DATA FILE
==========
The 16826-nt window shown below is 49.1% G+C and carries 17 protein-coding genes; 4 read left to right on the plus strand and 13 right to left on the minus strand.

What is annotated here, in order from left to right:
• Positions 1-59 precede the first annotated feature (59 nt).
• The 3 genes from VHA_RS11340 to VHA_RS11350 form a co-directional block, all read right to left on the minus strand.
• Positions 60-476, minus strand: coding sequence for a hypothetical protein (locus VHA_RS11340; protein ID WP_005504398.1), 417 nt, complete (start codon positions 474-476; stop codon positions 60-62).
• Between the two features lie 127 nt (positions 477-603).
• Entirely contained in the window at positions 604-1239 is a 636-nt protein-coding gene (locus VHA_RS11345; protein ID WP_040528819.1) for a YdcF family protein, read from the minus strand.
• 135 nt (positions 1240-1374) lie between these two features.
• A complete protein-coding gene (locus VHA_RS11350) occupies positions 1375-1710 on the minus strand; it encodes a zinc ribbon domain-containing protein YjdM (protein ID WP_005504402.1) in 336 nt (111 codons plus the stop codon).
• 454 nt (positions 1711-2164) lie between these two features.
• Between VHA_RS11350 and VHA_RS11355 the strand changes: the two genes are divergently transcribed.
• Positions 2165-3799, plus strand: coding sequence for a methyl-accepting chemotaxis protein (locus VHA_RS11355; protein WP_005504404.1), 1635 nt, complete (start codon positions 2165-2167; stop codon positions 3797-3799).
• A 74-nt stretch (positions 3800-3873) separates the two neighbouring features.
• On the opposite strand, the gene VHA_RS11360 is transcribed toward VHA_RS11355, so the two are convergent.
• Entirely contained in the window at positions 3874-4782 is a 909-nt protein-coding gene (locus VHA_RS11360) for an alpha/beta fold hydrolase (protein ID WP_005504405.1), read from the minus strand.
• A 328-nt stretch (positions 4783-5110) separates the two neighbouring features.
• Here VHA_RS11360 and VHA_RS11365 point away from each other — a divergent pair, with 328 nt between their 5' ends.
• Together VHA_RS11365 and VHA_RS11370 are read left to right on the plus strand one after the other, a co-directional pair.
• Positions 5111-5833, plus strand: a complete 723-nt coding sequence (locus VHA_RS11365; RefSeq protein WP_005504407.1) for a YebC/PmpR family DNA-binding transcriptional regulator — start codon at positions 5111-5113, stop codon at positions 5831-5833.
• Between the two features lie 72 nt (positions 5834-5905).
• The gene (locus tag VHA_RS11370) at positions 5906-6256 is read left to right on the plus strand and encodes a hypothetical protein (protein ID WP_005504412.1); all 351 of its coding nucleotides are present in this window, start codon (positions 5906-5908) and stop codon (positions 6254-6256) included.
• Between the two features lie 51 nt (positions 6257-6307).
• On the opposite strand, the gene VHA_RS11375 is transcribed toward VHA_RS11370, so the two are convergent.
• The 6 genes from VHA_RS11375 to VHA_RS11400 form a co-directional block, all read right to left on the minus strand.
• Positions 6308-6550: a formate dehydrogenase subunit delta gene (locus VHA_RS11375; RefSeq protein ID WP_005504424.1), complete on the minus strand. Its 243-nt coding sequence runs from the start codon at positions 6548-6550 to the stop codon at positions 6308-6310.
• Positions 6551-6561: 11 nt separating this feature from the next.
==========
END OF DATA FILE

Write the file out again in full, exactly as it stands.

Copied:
The 16826-nt window shown below is 49.1% G+C and carries 17 protein-coding genes; 4 read left to right on the plus strand and 13 right to left on the minus strand.

What is annotated here, in order from left to right:
• Positions 1-59 precede the first annotated feature (59 nt).
• The 3 genes from VHA_RS11340 to VHA_RS11350 form a co-directional block, all read right to left on the minus strand.
• Positions 60-476, minus strand: coding sequence for a hypothetical protein (locus VHA_RS11340; protein ID WP_005504398.1), 417 nt, complete (start codon positions 474-476; stop codon positions 60-62).
• Between the two features lie 127 nt (positions 477-603).
• Entirely contained in the window at positions 604-1239 is a 636-nt protein-coding gene (locus VHA_RS11345; protein ID WP_040528819.1) for a YdcF family protein, read from the minus strand.
• 135 nt (positions 1240-1374) lie between these two features.
• A complete protein-coding gene (locus VHA_RS11350) occupies positions 1375-1710 on the minus strand; it encodes a zinc ribbon domain-containing protein YjdM (protein ID WP_005504402.1) in 336 nt (111 codons plus the stop codon).
• 454 nt (positions 1711-2164) lie between these two features.
• Between VHA_RS11350 and VHA_RS11355 the strand changes: the two genes are divergently transcribed.
• Positions 2165-3799, plus strand: coding sequence for a methyl-accepting chemotaxis protein (locus VHA_RS11355; protein WP_005504404.1), 1635 nt, complete (start codon positions 2165-2167; stop codon positions 3797-3799).
• A 74-nt stretch (positions 3800-3873) separates the two neighbouring features.
• On the opposite strand, the gene VHA_RS11360 is transcribed toward VHA_RS11355, so the two are convergent.
• Entirely contained in the window at positions 3874-4782 is a 909-nt protein-coding gene (locus VHA_RS11360) for an alpha/beta fold hydrolase (protein ID WP_005504405.1), read from the minus strand.
• A 328-nt stretch (positions 4783-5110) separates the two neighbouring features.
• Here VHA_RS11360 and VHA_RS11365 point away from each other — a divergent pair, with 328 nt between their 5' ends.
• Together VHA_RS11365 and VHA_RS11370 are read left to right on the plus strand one after the other, a co-directional pair.
• Positions 5111-5833, plus strand: a complete 723-nt coding sequence (locus VHA_RS11365; RefSeq protein WP_005504407.1) for a YebC/PmpR family DNA-binding transcriptional regulator — start codon at positions 5111-5113, stop codon at positions 5831-5833.
• Between the two features lie 72 nt (positions 5834-5905).
• The gene (locus tag VHA_RS11370) at positions 5906-6256 is read left to right on the plus strand and encodes a hypothetical protein (protein ID WP_005504412.1); all 351 of its coding nucleotides are present in this window, start codon (positions 5906-5908) and stop codon (positions 6254-6256) included.
• Between the two features lie 51 nt (positions 6257-6307).
• On the opposite strand, the gene VHA_RS11375 is transcribed toward VHA_RS11370, so the two are convergent.
• The 6 genes from VHA_RS11375 to VHA_RS11400 form a co-directional block, all read right to left on the minus strand.
• Positions 6308-6550: a formate dehydrogenase subunit delta gene (locus VHA_RS11375; RefSeq protein ID WP_005504424.1), complete on the minus strand. Its 243-nt coding sequence runs from the start codon at positions 6548-6550 to the stop codon at positions 6308-6310.
• Positions 6551-6561: 11 nt separating this feature from the next.